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//According to Pierce, what Penn State deserves should be determined long after the offenses and not by a set of principles or even a jury--but by the victims.//

I'm not sure that's a perfectly apt description of what Pierce is saying. I don't think he's saying that the victims should get to decide how much compensation they get, or whether the whole shebang is shut down, or anything like that. He seems to me to simply be saying that what they are doing *now* is morally offensive. He is saying that they should not be publicly praying for the victims, but instead standing beating their breasts saying "mea culpa; mea culpa; mea maxima culpa" until the victims say they're satisfied with the acts of contrition they have made. (Sorry -- the references to the Catholic Church in the story activated certain neurons, I guess.)

So I don't think that what they deserve is "being determined long after the offences", but rather that their offences make it unsuitable for them to behave in certain ways in the future -- ways that (in Pierce's opinion) compound the offence against their victims. Such behaviour, I suppose, must be avoided until it no longer compounds the offence -- essentially until the victims say it's OK.

Now whether that's more in keeping with "our current theories of desert" I cannot say, because I really don't understand this thing you guys call "desert".

'Determine' can mean a couple of things:

(1) make it the case

(2) judge ("4a: to find out or come to a decision about by investigation, reasoning, or calculation " [Webster's Ninth Collegiate Dictionary])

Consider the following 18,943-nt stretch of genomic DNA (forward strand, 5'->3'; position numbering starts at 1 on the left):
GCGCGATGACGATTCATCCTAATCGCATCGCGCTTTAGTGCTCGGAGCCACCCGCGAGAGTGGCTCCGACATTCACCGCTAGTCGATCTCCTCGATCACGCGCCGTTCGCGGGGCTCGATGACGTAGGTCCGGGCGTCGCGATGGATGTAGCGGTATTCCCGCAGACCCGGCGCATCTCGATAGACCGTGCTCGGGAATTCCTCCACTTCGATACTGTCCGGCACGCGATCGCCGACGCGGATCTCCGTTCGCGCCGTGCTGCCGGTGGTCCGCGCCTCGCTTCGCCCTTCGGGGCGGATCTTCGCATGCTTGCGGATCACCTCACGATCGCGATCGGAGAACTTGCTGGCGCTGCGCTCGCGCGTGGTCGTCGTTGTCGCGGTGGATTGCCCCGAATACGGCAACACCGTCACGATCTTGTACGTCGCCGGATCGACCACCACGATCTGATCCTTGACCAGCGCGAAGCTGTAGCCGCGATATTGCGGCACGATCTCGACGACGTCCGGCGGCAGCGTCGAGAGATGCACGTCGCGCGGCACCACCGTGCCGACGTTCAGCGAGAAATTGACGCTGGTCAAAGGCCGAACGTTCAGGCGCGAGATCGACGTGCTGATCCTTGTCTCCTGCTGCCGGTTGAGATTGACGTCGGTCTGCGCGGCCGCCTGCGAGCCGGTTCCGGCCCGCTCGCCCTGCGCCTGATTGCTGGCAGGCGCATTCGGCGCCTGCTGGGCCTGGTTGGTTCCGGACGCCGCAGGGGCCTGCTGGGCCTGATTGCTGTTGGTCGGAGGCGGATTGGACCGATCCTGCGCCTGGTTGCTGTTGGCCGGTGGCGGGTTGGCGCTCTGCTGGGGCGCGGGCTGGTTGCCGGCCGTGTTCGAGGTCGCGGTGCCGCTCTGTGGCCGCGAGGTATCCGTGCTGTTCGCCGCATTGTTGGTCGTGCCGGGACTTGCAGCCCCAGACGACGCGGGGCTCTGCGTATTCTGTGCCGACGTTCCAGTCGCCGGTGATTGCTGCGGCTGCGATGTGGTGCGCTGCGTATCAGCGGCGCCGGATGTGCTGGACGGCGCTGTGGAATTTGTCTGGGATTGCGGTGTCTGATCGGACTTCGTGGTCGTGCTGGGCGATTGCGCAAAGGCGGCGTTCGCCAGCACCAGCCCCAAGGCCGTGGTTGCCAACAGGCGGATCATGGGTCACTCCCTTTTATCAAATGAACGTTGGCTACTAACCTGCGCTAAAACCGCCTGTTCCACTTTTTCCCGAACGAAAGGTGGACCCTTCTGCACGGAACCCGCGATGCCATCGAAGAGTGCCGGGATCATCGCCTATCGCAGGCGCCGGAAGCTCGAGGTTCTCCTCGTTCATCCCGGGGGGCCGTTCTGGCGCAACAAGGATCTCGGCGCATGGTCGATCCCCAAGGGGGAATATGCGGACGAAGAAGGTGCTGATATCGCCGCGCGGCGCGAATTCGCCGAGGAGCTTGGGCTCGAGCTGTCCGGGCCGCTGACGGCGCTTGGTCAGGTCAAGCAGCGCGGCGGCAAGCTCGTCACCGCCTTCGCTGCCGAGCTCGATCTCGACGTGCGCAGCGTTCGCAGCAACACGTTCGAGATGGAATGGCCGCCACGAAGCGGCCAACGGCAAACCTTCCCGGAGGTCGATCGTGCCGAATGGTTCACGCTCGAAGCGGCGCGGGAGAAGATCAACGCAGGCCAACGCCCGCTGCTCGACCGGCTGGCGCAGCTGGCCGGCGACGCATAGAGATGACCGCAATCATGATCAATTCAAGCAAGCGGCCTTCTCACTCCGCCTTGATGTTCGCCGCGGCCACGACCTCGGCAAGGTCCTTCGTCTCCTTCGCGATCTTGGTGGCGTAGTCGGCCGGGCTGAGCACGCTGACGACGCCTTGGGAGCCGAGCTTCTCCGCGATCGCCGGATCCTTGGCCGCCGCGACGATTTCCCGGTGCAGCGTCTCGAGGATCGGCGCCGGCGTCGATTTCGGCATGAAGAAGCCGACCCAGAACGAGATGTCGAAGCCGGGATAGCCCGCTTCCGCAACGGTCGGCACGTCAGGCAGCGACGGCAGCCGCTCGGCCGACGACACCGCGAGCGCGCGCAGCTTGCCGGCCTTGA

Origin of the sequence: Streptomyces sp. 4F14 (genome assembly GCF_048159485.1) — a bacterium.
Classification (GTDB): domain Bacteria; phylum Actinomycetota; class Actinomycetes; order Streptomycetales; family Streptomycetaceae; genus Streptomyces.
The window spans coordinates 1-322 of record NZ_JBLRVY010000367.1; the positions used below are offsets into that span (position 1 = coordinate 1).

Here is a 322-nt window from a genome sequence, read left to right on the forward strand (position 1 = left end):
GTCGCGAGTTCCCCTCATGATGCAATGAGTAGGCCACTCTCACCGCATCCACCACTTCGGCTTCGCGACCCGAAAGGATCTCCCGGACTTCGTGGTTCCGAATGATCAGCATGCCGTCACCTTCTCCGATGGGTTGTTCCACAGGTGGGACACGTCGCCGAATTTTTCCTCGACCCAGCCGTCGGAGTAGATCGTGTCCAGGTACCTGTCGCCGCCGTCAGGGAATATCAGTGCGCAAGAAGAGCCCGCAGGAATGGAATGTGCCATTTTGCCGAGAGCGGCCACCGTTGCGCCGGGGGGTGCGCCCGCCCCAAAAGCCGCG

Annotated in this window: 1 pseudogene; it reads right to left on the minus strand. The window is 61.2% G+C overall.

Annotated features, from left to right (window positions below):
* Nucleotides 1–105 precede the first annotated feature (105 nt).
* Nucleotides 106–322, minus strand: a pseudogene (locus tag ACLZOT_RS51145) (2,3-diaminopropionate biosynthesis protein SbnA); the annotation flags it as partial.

Leave it to the victims to judge when justice has been done. That might be what Pierce is saying. No conflict there with the idea that the culpability of the offender is what makes it the case that a certain sanction is deserved.


Good point, your interpretation might be right. I take him to be saying though that there might be tangible effects to the football program, the university endowment, etc. The victims, according to Pierce, get to decide when they can focus on those things and put this horrible episode behind them. As for not knowing what desert means, join the club. As Michael McKenna likes to say, that's the elephant in the room that no one likes to talk about.


You're right, although (2) seems implausible since Pierce would then be claiming that the victims have some special epistemic access to the true principles of justice, at least as they apply to this case. And no one else does. Why would that be? I guess one could argue that only they know how much suffering Sandusky caused. But I don't think that's Pierce's point, though I suppose it could be.

This comment does not address the specific points raised in the post and comments.

But I thought I'd mention that the horrific events at Penn State (IF they are as they are alleged to be, and I'm sure that more will be coming out over time--more allegations and perhaps more information as to their veracity, which, of course, we cannot simply assume from the start), then this suggests that there's a lot of truth to something like situationism.


Tamler observes: "As for not knowing what desert means, join the club."

Just stating what seems to me obvious about desert, which likely means some of the following will be obviously wrong to some on this list: